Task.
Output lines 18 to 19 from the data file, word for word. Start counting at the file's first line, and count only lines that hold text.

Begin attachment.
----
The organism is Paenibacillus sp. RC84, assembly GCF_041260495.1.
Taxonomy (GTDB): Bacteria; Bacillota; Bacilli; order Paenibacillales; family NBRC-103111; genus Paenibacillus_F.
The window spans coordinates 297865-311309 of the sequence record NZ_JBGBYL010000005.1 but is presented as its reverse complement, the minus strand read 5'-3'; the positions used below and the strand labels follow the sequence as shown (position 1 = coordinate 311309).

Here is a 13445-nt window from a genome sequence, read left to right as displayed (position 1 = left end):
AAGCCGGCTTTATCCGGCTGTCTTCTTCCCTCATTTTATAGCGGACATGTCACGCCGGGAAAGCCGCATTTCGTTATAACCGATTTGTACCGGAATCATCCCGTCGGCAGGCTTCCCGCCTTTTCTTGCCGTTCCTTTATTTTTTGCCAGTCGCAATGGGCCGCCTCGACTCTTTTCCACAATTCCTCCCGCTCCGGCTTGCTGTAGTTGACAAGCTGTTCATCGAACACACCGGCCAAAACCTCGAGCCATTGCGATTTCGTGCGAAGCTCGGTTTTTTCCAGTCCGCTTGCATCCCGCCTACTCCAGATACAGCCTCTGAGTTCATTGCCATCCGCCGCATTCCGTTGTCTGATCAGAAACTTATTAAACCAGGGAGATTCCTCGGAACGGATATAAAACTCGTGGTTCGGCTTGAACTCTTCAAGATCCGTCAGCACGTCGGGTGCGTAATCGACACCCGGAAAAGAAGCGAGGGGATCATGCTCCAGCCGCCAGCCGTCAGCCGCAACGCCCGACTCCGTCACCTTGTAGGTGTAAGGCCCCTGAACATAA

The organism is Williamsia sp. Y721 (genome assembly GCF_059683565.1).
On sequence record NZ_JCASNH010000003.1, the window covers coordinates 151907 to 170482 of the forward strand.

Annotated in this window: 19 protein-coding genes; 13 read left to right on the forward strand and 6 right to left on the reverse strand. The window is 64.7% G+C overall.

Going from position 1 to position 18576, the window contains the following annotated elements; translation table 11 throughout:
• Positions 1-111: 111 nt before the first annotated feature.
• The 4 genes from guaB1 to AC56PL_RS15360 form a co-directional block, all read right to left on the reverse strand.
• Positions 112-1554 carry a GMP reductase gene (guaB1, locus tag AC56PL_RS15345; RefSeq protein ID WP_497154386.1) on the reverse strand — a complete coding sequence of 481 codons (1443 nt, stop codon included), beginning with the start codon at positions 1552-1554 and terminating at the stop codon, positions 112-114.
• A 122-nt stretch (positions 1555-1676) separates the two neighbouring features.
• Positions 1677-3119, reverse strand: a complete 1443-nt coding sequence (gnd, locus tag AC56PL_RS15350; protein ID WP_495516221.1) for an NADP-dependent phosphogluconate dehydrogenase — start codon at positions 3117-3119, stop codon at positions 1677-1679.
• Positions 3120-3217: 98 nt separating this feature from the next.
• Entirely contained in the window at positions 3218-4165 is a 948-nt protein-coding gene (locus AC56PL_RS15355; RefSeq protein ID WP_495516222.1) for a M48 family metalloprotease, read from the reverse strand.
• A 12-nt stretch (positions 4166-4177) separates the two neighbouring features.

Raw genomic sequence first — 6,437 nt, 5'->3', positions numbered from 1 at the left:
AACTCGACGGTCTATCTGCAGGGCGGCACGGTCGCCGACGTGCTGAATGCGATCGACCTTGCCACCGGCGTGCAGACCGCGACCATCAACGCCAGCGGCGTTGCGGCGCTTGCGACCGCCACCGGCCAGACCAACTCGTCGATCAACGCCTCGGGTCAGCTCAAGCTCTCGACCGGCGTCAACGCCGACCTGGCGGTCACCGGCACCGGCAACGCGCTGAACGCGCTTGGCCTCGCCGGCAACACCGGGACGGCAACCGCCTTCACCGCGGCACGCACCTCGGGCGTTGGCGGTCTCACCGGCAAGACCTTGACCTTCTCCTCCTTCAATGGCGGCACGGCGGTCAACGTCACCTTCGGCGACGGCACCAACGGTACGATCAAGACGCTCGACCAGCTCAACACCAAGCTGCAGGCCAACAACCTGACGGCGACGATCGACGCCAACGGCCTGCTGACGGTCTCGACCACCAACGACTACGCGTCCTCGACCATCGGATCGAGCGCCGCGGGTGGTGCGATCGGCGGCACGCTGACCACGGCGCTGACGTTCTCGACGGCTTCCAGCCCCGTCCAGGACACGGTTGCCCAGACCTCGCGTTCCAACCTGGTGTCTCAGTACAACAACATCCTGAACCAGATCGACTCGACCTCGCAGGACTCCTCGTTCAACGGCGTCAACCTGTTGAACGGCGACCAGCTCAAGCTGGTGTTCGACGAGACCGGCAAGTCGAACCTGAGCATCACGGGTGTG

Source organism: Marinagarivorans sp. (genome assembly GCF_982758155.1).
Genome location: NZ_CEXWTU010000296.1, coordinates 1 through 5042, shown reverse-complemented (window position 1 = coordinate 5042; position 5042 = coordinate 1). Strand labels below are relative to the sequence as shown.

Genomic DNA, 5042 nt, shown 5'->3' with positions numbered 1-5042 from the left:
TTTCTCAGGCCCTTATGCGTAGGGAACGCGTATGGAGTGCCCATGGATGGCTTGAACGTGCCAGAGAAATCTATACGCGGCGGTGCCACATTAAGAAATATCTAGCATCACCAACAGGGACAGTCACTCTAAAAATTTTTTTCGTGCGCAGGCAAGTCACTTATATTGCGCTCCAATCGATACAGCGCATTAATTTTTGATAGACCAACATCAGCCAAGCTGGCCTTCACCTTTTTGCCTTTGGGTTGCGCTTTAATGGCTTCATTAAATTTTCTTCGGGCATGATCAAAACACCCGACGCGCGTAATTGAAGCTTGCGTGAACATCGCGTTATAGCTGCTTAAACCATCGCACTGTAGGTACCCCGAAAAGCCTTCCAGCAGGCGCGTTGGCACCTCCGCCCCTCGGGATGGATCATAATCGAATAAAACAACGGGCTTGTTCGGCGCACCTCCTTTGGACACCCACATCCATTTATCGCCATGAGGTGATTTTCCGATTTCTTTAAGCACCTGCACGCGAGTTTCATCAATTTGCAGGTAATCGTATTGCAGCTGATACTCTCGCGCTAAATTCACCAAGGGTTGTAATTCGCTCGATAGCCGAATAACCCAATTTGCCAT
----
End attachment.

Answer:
Raw genomic sequence first — 6,437 nt, 5'->3', positions numbered from 1 at the left:
AACTCGACGGTCTATCTGCAGGGCGGCACGGTCGCCGACGTGCTGAATGCGATCGACCTTGCCACCGGCGTGCAGACCGCGACCATCAACGCCAGCGGCGTTGCGGCGCTTGCGACCGCCACCGGCCAGACCAACTCGTCGATCAACGCCTCGGGTCAGCTCAAGCTCTCGACCGGCGTCAACGCCGACCTGGCGGTCACCGGCACCGGCAACGCGCTGAACGCGCTTGGCCTCGCCGGCAACACCGGGACGGCAACCGCCTTCACCGCGGCACGCACCTCGGGCGTTGGCGGTCTCACCGGCAAGACCTTGACCTTCTCCTCCTTCAATGGCGGCACGGCGGTCAACGTCACCTTCGGCGACGGCACCAACGGTACGATCAAGACGCTCGACCAGCTCAACACCAAGCTGCAGGCCAACAACCTGACGGCGACGATCGACGCCAACGGCCTGCTGACGGTCTCGACCACCAACGACTACGCGTCCTCGACCATCGGATCGAGCGCCGCGGGTGGTGCGATCGGCGGCACGCTGACCACGGCGCTGACGTTCTCGACGGCTTCCAGCCCCGTCCAGGACACGGTTGCCCAGACCTCGCGTTCCAACCTGGTGTCTCAGTACAACAACATCCTGAACCAGATCGACTCGACCTCGCAGGACTCCTCGTTCAACGGCGTCAACCTGTTGAACGGCGACCAGCTCAAGCTGGTGTTCGACGAGACCGGCAAGTCGAACCTGAGCATCACGGGTGTG